My daughter was married July 12th, I had my port put in July 17th and started chemotherapy with Taxotere, Carboplatin and Herceptin on July 18th, 2014. The side effects of the chemo were flu like symptoms and diarrhea but they paled in comparison to the bone pain from the Neulasta shot. I was grateful that the shot boosted my red blood cells enough to work but the pain was horrible for 1 1/2 days. Luckily through a cancer buddy from work and What Next I learned that Claritin taken before, during and after the day of the shot helped with the bone pain. The first time I saw my oncologist after chemo I complained about the diarrhea but hadn't kept track of the frequency so couldn't tell her how bad it was. I missed a family wedding that required a plane flight because I couldn't be that far from a bathroom. I spent the weekend of the wedding depressed and angry that I couldn't be with my family. After my second infusion I kept daily track of side effects on a calendar I found on line and was able to demonstrate how bad it was. We postponed my third chemo and discussed switching from Taxotere to Taxol. I refused the change because my research indicated Taxol has a greater likelihood of neuropathy than Taxotere. My dose of Taxotere was reduced by 20% and I was given a prescription for Lomotil.
I started losing my hair a week after my first chemo infusion and was bald by August 1st. I decided I would not be a victim to this dreaded disease and threw myself the first of 2 henna parties. I got a beautiful henna tattoo on my head and it gave me the courage to go out bare headed. The wigs itch like crazy!
I finished my last strong chemo November 11th and began the radiation part of the journey. I discussed hypo fractionated radiation with my radiologist as it was winter in New England and I didn't want to be trudging through the ice and snow in the early morning for radiation. Luckily he agreed I was a candidate and I had 16 radiation treatments and 4 boosts to the tumor area. I finished radiation on December 31st, 2014 in time to celebrate the new year.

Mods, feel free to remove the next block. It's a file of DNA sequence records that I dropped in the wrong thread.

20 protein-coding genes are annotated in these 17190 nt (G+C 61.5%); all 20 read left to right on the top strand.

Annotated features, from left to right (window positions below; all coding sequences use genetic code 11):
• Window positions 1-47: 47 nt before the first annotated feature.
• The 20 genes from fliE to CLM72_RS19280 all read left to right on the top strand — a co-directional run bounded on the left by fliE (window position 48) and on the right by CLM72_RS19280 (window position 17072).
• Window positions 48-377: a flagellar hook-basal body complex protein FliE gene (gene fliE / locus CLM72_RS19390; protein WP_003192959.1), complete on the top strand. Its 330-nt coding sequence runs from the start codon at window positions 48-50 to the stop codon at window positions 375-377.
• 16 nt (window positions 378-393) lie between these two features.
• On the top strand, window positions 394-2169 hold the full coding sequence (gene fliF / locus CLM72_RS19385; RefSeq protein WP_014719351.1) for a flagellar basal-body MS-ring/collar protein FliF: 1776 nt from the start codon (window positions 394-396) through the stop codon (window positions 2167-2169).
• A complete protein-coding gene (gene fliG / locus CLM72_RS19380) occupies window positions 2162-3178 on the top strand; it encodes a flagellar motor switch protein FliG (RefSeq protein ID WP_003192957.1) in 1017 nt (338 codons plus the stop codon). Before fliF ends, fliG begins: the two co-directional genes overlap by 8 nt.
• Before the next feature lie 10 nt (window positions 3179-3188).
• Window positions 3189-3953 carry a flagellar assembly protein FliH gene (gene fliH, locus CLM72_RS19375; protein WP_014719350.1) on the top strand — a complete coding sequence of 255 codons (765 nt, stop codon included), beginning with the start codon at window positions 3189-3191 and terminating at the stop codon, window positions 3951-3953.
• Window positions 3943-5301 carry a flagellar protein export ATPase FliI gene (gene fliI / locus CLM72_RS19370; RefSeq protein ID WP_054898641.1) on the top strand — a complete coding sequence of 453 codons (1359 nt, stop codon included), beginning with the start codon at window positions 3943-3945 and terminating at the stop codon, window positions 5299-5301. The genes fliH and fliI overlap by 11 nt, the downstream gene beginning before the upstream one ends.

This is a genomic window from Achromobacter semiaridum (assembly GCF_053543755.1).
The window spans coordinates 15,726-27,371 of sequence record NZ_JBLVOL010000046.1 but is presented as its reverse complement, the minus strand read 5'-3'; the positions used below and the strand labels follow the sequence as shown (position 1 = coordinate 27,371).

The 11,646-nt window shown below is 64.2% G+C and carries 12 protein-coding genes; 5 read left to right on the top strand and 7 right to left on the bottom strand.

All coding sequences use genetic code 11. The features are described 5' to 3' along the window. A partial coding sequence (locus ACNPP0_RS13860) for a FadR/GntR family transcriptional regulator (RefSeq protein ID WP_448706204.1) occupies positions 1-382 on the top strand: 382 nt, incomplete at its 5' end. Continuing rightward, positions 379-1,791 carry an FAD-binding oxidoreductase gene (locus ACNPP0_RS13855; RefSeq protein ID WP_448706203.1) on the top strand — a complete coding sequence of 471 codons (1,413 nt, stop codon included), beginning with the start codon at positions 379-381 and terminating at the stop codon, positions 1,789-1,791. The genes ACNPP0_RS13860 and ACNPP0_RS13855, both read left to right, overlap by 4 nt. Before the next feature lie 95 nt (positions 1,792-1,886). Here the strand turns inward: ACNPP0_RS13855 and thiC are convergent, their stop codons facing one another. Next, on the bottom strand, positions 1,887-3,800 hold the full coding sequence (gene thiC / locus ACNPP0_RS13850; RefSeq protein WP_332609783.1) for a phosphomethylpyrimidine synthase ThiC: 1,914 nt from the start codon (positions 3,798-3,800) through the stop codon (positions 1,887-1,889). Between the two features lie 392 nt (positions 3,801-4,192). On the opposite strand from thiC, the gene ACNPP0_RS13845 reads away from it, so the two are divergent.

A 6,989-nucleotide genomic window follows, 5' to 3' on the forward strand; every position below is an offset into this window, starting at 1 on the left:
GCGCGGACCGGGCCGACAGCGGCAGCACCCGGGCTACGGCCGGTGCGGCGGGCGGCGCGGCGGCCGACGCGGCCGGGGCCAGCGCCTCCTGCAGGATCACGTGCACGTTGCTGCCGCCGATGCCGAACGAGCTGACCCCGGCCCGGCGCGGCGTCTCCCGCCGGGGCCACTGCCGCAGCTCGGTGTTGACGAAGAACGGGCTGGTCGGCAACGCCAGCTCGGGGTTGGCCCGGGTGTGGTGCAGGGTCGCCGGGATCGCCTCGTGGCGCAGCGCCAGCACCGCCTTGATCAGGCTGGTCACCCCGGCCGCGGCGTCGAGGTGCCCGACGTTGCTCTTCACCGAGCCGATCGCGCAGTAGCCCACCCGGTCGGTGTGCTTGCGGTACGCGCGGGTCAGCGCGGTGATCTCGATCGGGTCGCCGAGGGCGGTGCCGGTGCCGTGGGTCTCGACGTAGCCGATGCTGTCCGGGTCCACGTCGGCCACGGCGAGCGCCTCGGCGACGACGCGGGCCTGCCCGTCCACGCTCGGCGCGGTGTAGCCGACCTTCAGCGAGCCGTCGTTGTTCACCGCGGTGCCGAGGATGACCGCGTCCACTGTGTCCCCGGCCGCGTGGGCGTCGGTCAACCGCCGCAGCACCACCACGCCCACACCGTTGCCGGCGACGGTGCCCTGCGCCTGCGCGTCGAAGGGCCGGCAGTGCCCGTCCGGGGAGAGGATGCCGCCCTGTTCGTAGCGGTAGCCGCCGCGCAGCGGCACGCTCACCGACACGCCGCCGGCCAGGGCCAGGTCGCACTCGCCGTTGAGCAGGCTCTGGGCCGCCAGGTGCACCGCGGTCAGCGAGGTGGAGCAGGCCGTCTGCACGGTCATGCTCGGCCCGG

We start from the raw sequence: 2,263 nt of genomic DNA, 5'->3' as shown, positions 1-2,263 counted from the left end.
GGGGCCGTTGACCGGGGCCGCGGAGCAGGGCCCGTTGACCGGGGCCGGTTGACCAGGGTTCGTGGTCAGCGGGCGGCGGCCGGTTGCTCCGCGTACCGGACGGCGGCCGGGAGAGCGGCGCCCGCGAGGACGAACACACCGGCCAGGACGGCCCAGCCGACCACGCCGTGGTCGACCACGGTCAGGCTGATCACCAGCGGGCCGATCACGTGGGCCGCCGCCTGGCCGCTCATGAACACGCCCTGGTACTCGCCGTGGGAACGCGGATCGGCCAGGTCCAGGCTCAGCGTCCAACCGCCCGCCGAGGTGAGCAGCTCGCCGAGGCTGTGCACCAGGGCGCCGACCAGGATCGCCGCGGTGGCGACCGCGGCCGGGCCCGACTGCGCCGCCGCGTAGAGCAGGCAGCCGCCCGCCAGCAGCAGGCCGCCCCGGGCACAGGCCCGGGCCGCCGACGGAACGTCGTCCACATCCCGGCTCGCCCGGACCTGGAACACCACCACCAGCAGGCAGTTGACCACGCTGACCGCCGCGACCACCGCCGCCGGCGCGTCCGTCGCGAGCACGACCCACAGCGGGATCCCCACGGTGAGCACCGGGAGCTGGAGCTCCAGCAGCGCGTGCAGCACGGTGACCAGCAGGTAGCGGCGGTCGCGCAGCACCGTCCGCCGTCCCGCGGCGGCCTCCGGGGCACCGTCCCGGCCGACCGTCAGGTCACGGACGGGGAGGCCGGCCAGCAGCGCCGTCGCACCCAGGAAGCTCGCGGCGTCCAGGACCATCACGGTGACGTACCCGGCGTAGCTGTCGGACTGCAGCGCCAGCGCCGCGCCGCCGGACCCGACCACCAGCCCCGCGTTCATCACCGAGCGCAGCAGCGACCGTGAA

In February my husband who had been my rock during my treatment was diagnosed with prostate cancer. He was told to lose as much weight as possible and surgery was scheduled for June 2, 2015. He was able to lose 25 pounds and the surgery was successful. Thankfully he made a rapid recovery and was almost his old self in July 2015.
 A beautiful court reporter I worked with cut her hair really short, similar to a man's butch haircut. She looked sleek and stylish and gave me the courage to ditch the wig in March 2015.
My Herceptin infusions lasted until June 29th, 2015 and I finally finished all the recommended treatments for my HERS2+ invasive ductal carcinoma. I was really glad to be DONE with treatment!
We celebrated both of us being NED (no evidence of disease) by going on a 12 day trip to Ireland in August 2015 that had been postponed from 2014 due to my treatments.
The things I found helpful during the horrible year were journaling my thoughts and feelings, keeping a breast cancer board on Pinterest, doing daily guided meditation, my wonderful family and friends who kept telling me "you can do this" over and over and some short term therapy in March 2015 when I had a scare that cancer spread to my bones. Luckily, a bone scan revealed it was arthritis and bursitis. I thank the researchers, doctors and patients in the early clinical trials for Herceptin every day. Were it not for them and their efforts it is likely I would not be here to tell my story.

Thursday, October 29, 2015

Linda's Story

Linda has offered to kindly share her story with us as well.